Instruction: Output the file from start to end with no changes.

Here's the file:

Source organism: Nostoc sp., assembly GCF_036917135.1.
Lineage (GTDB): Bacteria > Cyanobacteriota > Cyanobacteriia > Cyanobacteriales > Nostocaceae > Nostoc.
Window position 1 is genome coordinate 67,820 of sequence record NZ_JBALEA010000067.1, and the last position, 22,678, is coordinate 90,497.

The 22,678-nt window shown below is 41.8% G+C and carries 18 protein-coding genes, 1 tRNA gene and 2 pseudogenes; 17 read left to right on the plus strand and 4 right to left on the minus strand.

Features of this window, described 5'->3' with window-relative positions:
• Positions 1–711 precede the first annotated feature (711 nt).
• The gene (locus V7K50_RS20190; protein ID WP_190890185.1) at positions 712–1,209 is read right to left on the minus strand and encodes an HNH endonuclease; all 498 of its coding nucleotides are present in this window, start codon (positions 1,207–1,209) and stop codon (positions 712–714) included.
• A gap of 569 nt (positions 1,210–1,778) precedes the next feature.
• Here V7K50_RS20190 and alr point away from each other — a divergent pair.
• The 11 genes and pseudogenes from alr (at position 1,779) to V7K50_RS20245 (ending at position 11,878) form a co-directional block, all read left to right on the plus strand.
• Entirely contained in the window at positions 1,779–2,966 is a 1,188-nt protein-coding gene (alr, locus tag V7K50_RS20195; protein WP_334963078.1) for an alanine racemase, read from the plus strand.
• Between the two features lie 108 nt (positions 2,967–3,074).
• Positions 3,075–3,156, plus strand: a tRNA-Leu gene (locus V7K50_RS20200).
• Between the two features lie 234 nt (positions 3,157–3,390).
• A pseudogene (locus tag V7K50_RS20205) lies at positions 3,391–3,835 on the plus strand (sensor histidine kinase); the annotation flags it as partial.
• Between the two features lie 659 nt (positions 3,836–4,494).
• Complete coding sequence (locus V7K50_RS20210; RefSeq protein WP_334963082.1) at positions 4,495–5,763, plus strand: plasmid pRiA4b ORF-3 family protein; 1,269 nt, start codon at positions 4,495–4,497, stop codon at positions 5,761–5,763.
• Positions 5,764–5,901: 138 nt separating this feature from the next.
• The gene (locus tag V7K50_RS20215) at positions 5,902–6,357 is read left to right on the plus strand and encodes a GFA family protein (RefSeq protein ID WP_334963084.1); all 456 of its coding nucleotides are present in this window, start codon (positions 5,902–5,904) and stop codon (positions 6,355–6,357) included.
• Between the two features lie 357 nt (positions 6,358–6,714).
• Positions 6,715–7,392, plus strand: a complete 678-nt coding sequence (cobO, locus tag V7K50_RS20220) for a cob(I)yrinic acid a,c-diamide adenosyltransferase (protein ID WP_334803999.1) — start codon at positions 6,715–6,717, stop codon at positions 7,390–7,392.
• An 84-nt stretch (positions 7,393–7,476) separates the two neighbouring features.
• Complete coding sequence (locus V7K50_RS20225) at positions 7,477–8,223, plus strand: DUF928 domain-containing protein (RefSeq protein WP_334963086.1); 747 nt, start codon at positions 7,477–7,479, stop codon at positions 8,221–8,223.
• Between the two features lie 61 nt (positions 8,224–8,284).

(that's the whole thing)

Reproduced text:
Source organism: Nostoc sp., assembly GCF_036917135.1.
Lineage (GTDB): Bacteria > Cyanobacteriota > Cyanobacteriia > Cyanobacteriales > Nostocaceae > Nostoc.
Window position 1 is genome coordinate 67,820 of sequence record NZ_JBALEA010000067.1, and the last position, 22,678, is coordinate 90,497.

The 22,678-nt window shown below is 41.8% G+C and carries 18 protein-coding genes, 1 tRNA gene and 2 pseudogenes; 17 read left to right on the plus strand and 4 right to left on the minus strand.

Features of this window, described 5'->3' with window-relative positions:
• Positions 1–711 precede the first annotated feature (711 nt).
• The gene (locus V7K50_RS20190; protein ID WP_190890185.1) at positions 712–1,209 is read right to left on the minus strand and encodes an HNH endonuclease; all 498 of its coding nucleotides are present in this window, start codon (positions 1,207–1,209) and stop codon (positions 712–714) included.
• A gap of 569 nt (positions 1,210–1,778) precedes the next feature.
• Here V7K50_RS20190 and alr point away from each other — a divergent pair.
• The 11 genes and pseudogenes from alr (at position 1,779) to V7K50_RS20245 (ending at position 11,878) form a co-directional block, all read left to right on the plus strand.
• Entirely contained in the window at positions 1,779–2,966 is a 1,188-nt protein-coding gene (alr, locus tag V7K50_RS20195; protein WP_334963078.1) for an alanine racemase, read from the plus strand.
• Between the two features lie 108 nt (positions 2,967–3,074).
• Positions 3,075–3,156, plus strand: a tRNA-Leu gene (locus V7K50_RS20200).
• Between the two features lie 234 nt (positions 3,157–3,390).
• A pseudogene (locus tag V7K50_RS20205) lies at positions 3,391–3,835 on the plus strand (sensor histidine kinase); the annotation flags it as partial.
• Between the two features lie 659 nt (positions 3,836–4,494).
• Complete coding sequence (locus V7K50_RS20210; RefSeq protein WP_334963082.1) at positions 4,495–5,763, plus strand: plasmid pRiA4b ORF-3 family protein; 1,269 nt, start codon at positions 4,495–4,497, stop codon at positions 5,761–5,763.
• Positions 5,764–5,901: 138 nt separating this feature from the next.
• The gene (locus tag V7K50_RS20215) at positions 5,902–6,357 is read left to right on the plus strand and encodes a GFA family protein (RefSeq protein ID WP_334963084.1); all 456 of its coding nucleotides are present in this window, start codon (positions 5,902–5,904) and stop codon (positions 6,355–6,357) included.
• Between the two features lie 357 nt (positions 6,358–6,714).
• Positions 6,715–7,392, plus strand: a complete 678-nt coding sequence (cobO, locus tag V7K50_RS20220) for a cob(I)yrinic acid a,c-diamide adenosyltransferase (protein ID WP_334803999.1) — start codon at positions 6,715–6,717, stop codon at positions 7,390–7,392.
• An 84-nt stretch (positions 7,393–7,476) separates the two neighbouring features.
• Complete coding sequence (locus V7K50_RS20225) at positions 7,477–8,223, plus strand: DUF928 domain-containing protein (RefSeq protein WP_334963086.1); 747 nt, start codon at positions 7,477–7,479, stop codon at positions 8,221–8,223.
• Between the two features lie 61 nt (positions 8,224–8,284).